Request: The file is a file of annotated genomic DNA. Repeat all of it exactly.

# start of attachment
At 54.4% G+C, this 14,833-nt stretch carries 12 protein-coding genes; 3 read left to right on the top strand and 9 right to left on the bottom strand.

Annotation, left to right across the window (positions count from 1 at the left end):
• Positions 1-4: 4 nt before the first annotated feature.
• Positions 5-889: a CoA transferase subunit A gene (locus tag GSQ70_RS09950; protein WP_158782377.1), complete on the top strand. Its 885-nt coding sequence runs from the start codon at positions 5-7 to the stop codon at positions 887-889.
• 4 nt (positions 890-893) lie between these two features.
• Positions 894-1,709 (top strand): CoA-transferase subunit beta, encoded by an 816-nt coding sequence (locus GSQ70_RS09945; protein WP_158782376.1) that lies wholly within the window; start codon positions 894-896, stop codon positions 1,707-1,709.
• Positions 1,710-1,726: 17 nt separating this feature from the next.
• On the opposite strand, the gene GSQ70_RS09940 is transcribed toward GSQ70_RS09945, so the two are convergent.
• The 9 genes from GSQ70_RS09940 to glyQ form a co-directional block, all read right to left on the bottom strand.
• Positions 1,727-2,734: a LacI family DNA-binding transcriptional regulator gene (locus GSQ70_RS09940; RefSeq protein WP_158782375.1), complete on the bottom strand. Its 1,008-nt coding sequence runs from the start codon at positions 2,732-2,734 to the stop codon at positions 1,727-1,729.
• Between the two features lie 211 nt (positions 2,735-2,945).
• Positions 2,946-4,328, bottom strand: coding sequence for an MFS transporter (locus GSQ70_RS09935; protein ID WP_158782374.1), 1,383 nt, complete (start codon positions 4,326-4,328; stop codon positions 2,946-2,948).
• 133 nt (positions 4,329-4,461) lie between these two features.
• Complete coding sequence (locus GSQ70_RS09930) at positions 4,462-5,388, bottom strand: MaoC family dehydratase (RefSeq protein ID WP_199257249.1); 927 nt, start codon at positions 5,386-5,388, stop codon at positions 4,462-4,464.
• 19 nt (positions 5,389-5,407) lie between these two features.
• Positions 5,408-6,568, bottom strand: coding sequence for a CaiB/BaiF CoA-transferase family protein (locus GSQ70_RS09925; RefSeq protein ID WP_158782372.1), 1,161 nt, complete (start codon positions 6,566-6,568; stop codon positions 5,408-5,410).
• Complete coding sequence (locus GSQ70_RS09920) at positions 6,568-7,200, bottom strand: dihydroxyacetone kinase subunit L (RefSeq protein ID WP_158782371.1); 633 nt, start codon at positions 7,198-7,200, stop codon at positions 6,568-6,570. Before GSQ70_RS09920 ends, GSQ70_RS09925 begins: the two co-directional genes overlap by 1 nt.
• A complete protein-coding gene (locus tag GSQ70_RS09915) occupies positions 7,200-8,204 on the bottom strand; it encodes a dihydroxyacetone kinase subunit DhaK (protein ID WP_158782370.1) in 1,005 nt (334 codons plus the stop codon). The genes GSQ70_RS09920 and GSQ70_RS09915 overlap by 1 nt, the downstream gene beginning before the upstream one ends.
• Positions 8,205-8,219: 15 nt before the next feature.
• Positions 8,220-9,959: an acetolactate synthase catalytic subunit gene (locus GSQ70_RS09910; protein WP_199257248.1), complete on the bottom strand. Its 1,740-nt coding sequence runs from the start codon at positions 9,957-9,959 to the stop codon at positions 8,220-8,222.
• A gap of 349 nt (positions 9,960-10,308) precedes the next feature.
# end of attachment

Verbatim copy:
At 54.4% G+C, this 14,833-nt stretch carries 12 protein-coding genes; 3 read left to right on the top strand and 9 right to left on the bottom strand.

Annotation, left to right across the window (positions count from 1 at the left end):
• Positions 1-4: 4 nt before the first annotated feature.
• Positions 5-889: a CoA transferase subunit A gene (locus tag GSQ70_RS09950; protein WP_158782377.1), complete on the top strand. Its 885-nt coding sequence runs from the start codon at positions 5-7 to the stop codon at positions 887-889.
• 4 nt (positions 890-893) lie between these two features.
• Positions 894-1,709 (top strand): CoA-transferase subunit beta, encoded by an 816-nt coding sequence (locus GSQ70_RS09945; protein WP_158782376.1) that lies wholly within the window; start codon positions 894-896, stop codon positions 1,707-1,709.
• Positions 1,710-1,726: 17 nt separating this feature from the next.
• On the opposite strand, the gene GSQ70_RS09940 is transcribed toward GSQ70_RS09945, so the two are convergent.
• The 9 genes from GSQ70_RS09940 to glyQ form a co-directional block, all read right to left on the bottom strand.
• Positions 1,727-2,734: a LacI family DNA-binding transcriptional regulator gene (locus GSQ70_RS09940; RefSeq protein WP_158782375.1), complete on the bottom strand. Its 1,008-nt coding sequence runs from the start codon at positions 2,732-2,734 to the stop codon at positions 1,727-1,729.
• Between the two features lie 211 nt (positions 2,735-2,945).
• Positions 2,946-4,328, bottom strand: coding sequence for an MFS transporter (locus GSQ70_RS09935; protein ID WP_158782374.1), 1,383 nt, complete (start codon positions 4,326-4,328; stop codon positions 2,946-2,948).
• 133 nt (positions 4,329-4,461) lie between these two features.
• Complete coding sequence (locus GSQ70_RS09930) at positions 4,462-5,388, bottom strand: MaoC family dehydratase (RefSeq protein ID WP_199257249.1); 927 nt, start codon at positions 5,386-5,388, stop codon at positions 4,462-4,464.
• 19 nt (positions 5,389-5,407) lie between these two features.
• Positions 5,408-6,568, bottom strand: coding sequence for a CaiB/BaiF CoA-transferase family protein (locus GSQ70_RS09925; RefSeq protein ID WP_158782372.1), 1,161 nt, complete (start codon positions 6,566-6,568; stop codon positions 5,408-5,410).
• Complete coding sequence (locus GSQ70_RS09920) at positions 6,568-7,200, bottom strand: dihydroxyacetone kinase subunit L (RefSeq protein ID WP_158782371.1); 633 nt, start codon at positions 7,198-7,200, stop codon at positions 6,568-6,570. Before GSQ70_RS09920 ends, GSQ70_RS09925 begins: the two co-directional genes overlap by 1 nt.
• A complete protein-coding gene (locus tag GSQ70_RS09915) occupies positions 7,200-8,204 on the bottom strand; it encodes a dihydroxyacetone kinase subunit DhaK (protein ID WP_158782370.1) in 1,005 nt (334 codons plus the stop codon). The genes GSQ70_RS09920 and GSQ70_RS09915 overlap by 1 nt, the downstream gene beginning before the upstream one ends.
• Positions 8,205-8,219: 15 nt before the next feature.
• Positions 8,220-9,959: an acetolactate synthase catalytic subunit gene (locus GSQ70_RS09910; protein WP_199257248.1), complete on the bottom strand. Its 1,740-nt coding sequence runs from the start codon at positions 9,957-9,959 to the stop codon at positions 8,220-8,222.
• A gap of 349 nt (positions 9,960-10,308) precedes the next feature.